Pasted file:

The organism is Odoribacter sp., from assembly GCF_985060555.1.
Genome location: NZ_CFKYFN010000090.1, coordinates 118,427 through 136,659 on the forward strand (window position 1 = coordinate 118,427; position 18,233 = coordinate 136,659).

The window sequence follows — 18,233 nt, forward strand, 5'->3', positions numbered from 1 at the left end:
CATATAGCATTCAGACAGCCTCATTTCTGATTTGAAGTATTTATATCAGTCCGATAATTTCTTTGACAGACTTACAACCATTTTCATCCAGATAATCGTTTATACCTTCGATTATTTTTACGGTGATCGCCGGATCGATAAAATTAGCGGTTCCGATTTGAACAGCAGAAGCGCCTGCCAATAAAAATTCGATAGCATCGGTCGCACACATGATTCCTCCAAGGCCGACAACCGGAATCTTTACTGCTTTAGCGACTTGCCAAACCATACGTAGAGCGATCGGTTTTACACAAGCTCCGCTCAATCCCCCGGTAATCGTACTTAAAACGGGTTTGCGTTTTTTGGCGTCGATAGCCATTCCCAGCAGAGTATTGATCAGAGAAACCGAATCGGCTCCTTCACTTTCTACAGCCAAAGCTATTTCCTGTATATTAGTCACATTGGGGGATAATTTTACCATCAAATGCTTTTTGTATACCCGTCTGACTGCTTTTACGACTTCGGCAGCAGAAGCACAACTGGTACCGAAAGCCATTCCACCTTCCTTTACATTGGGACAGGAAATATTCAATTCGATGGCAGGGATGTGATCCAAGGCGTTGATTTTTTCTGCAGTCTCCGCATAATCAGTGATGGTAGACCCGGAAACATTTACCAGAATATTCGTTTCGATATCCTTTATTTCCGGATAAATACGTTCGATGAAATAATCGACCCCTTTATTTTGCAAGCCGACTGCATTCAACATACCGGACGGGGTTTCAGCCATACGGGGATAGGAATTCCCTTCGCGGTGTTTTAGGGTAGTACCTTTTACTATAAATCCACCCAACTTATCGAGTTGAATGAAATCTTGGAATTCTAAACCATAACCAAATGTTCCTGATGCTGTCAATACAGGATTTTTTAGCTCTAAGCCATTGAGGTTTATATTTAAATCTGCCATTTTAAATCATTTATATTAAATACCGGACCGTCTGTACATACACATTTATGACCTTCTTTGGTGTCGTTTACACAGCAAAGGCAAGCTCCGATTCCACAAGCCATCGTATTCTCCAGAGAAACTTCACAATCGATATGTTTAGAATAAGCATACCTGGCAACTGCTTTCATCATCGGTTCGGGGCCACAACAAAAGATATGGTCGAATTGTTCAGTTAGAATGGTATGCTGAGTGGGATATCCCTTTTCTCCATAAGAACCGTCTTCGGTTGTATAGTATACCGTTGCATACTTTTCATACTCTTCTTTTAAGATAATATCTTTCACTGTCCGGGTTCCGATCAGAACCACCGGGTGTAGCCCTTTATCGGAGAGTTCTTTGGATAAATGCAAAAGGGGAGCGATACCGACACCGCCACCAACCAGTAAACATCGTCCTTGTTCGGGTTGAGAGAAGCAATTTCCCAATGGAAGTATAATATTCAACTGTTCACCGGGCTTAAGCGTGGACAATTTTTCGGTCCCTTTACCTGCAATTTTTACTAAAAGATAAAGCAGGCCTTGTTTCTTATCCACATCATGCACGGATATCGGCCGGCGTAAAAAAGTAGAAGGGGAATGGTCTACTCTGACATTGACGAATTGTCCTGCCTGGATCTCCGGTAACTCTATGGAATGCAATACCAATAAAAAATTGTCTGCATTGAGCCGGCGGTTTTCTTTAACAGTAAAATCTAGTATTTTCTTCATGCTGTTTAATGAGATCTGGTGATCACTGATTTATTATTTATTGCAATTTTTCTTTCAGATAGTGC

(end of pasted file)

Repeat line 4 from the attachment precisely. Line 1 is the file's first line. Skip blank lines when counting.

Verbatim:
CATATAGCATTCAGACAGCCTCATTTCTGATTTGAAGTATTTATATCAGTCCGATAATTTCTTTGACAGACTTACAACCATTTTCATCCAGATAATCGTTTATACCTTCGATTATTTTTACGGTGATCGCCGGATCGATAAAATTAGCGGTTCCGATTTGAACAGCAGAAGCGCCTGCCAATAAAAATTCGATAGCATCGGTCGCACACATGATTCCTCCAAGGCCGACAACCGGAATCTTTACTGCTTTAGCGACTTGCCAAACCATACGTAGAGCGATCGGTTTTACACAAGCTCCGCTCAATCCCCCGGTAATCGTACTTAAAACGGGTTTGCGTTTTTTGGCGTCGATAGCCATTCCCAGCAGAGTATTGATCAGAGAAACCGAATCGGCTCCTTCACTTTCTACAGCCAAAGCTATTTCCTGTATATTAGTCACATTGGGGGATAATTTTACCATCAAATGCTTTTTGTATACCCGTCTGACTGCTTTTACGACTTCGGCAGCAGAAGCACAACTGGTACCGAAAGCCATTCCACCTTCCTTTACATTGGGACAGGAAATATTCAATTCGATGGCAGGGATGTGATCCAAGGCGTTGATTTTTTCTGCAGTCTCCGCATAATCAGTGATGGTAGACCCGGAAACATTTACCAGAATATTCGTTTCGATATCCTTTATTTCCGGATAAATACGTTCGATGAAATAATCGACCCCTTTATTTTGCAAGCCGACTGCATTCAACATACCGGACGGGGTTTCAGCCATACGGGGATAGGAATTCCCTTCGCGGTGTTTTAGGGTAGTACCTTTTACTATAAATCCACCCAACTTATCGAGTTGAATGAAATCTTGGAATTCTAAACCATAACCAAATGTTCCTGATGCTGTCAATACAGGATTTTTTAGCTCTAAGCCATTGAGGTTTATATTTAAATCTGCCATTTTAAATCATTTATATTAAATACCGGACCGTCTGTACATACACATTTATGACCTTCTTTGGTGTCGTTTACACAGCAAAGGCAAGCTCCGATTCCACAAGCCATCGTATTCTCCAGAGAAACTTCACAATCGATATGTTTAGAATAAGCATACCTGGCAACTGCTTTCATCATCGGTTCGGGGCCACAACAAAAGATATGGTCGAATTGTTCAGTTAGAATGGTATGCTGAGTGGGATATCCCTTTTCTCCATAAGAACCGTCTTCGGTTGTATAGTATACCGTTGCATACTTTTCATACTCTTCTTTTAAGATAATATCTTTCACTGTCCGGGTTCCGATCAGAACCACCGGGTGTAGCCCTTTATCGGAGAGTTCTTTGGATAAATGCAAAAGGGGAGCGATACCGACACCGCCACCAACCAGTAAACATCGTCCTTGTTCGGGTTGAGAGAAGCAATTTCCCAATGGAAGTATAATATTCAACTGTTCACCGGGCTTAAGCGTGGACAATTTTTCGGTCCCTTTACCTGCAATTTTTACTAAAAGATAAAGCAGGCCTTGTTTCTTATCCACATCATGCACGGATATCGGCCGGCGTAAAAAAGTAGAAGGGGAATGGTCTACTCTGACATTGACGAATTGTCCTGCCTGGATCTCCGGTAACTCTATGGAATGCAATACCAATAAAAAATTGTCTGCATTGAGCCGGCGGTTTTCTTTAACAGTAAAATCTAGTATTTTCTTCATGCTGTTTAATGAGATCTGGTGATCACTGATTTATTATTTATTGCAATTTTTCTTTCAGATAGTGC